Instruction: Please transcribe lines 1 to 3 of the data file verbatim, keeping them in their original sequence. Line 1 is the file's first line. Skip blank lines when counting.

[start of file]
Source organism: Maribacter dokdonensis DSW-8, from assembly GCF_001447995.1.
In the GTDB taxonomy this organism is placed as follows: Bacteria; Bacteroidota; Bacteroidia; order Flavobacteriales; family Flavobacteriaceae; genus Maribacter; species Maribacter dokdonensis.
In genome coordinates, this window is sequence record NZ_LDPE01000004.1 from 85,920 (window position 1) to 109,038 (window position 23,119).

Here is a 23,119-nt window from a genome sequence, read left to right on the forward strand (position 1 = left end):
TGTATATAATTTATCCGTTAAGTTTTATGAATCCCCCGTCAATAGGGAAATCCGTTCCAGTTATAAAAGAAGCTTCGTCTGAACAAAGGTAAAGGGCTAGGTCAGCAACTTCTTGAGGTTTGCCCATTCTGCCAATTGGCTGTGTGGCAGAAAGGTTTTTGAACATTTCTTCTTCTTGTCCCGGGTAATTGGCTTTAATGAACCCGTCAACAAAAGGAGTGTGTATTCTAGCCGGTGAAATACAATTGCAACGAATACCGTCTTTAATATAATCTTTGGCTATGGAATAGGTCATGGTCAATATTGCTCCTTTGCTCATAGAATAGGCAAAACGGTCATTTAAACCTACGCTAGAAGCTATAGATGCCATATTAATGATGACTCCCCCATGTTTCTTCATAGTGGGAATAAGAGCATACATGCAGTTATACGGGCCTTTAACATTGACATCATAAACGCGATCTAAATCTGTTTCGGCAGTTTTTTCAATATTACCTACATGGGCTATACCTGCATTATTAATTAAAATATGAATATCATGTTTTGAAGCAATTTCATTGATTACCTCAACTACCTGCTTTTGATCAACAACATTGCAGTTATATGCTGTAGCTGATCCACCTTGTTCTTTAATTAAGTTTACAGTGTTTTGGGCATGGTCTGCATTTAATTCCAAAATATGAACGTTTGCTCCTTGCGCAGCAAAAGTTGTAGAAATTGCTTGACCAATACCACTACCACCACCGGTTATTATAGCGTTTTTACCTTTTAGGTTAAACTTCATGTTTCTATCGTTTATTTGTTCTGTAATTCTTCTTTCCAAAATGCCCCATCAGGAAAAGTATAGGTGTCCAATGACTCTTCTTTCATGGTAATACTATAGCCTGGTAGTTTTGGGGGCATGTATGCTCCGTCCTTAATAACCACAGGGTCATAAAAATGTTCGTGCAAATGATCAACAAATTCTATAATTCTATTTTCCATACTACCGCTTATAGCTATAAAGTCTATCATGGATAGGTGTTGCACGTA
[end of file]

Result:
Source organism: Maribacter dokdonensis DSW-8, from assembly GCF_001447995.1.
In the GTDB taxonomy this organism is placed as follows: Bacteria; Bacteroidota; Bacteroidia; order Flavobacteriales; family Flavobacteriaceae; genus Maribacter; species Maribacter dokdonensis.
In genome coordinates, this window is sequence record NZ_LDPE01000004.1 from 85,920 (window position 1) to 109,038 (window position 23,119).